Chi said the cost of studying in Japan, including tuition and living expenses, is about VND400 million ($17,189) a year. Without family support, many international students have little choice but to work informally beyond their legal maximum part-time hours. If found out, these students will have to return home.
“Often students who work 28 hours a week in accordance with Japanese regulations earn about 110,000 yen ($1,017). In Vietnam, this amount is quite large, but in Japan it is only enough for one person,” said Pham Nguyet Quan, a doctor who has lived in Osaka for 4 years.
According to the Japan Student Services Organization, in 2018, there were 72,354 Vietnamese students studying in Japan, up 10,600 from the previous year.
Earlier this year, Nghia graduated from university and returned to Vietnam.
He said he was lucky to have realized the crisis he was going through. Instead of trying to cling on to work at the bar, Nghia quit his job and lived off his friends for a while to focus on recovering his health.
Two weeks later, he was introduced by an acquaintance for a position at a hospital, washing dishes. Although he earned less than before, the new job liberated him from undue stress.
Currently, in addition to teaching Japanese, Nghia works as a volunteer for a mental health organization.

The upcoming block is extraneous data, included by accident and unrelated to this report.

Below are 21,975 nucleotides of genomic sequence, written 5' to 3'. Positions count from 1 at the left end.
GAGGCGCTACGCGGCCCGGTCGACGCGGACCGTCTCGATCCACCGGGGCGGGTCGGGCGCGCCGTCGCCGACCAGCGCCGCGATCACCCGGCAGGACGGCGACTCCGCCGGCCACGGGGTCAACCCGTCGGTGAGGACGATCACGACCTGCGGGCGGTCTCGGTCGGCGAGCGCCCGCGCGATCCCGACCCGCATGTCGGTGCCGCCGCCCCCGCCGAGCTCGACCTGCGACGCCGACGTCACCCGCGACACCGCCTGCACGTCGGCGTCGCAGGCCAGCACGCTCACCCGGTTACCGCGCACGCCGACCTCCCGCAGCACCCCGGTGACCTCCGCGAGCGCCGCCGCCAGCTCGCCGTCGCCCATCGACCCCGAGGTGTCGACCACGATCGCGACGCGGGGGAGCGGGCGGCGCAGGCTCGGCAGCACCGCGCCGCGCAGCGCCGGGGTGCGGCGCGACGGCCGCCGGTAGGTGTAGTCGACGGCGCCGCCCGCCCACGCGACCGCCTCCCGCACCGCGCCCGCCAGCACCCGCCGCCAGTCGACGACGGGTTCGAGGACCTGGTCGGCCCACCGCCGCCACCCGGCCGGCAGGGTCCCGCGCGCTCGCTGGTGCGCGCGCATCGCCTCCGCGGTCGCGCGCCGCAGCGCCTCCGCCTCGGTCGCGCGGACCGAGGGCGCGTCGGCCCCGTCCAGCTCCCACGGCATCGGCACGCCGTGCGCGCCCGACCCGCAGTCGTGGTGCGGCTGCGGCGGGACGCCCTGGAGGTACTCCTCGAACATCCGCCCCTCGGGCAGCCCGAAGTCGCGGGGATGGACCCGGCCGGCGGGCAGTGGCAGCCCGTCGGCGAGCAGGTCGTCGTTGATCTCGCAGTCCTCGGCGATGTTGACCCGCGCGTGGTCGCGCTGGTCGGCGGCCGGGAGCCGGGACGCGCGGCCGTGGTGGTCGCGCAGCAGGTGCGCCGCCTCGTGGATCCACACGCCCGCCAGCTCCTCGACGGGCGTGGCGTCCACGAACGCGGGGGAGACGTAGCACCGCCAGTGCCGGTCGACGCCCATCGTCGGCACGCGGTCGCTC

“Everything has its price, studying abroad is not a walk in the park. Besides finance, you have to prepare your mentality as well, equip yourself with soft skills and ascertain whether you are going overseas to study or to work. If you are there to study, you must stop working as soon as you see your grades being affected.”
Meanwhile, Chi has stayed on in Japan and continues to struggle. She does not dare share her difficulties with her family for fear of worrying them. She understands she has to make changes, but is not sure what she has to do.
“If I work, I don’t have time to study, and if I just study, I don’t have money to live. It’s a vicious cycle. I wish my family had a lot of money to save me the worry.
“Life in Japan is only suitable for those with good financial strength or very strong will.”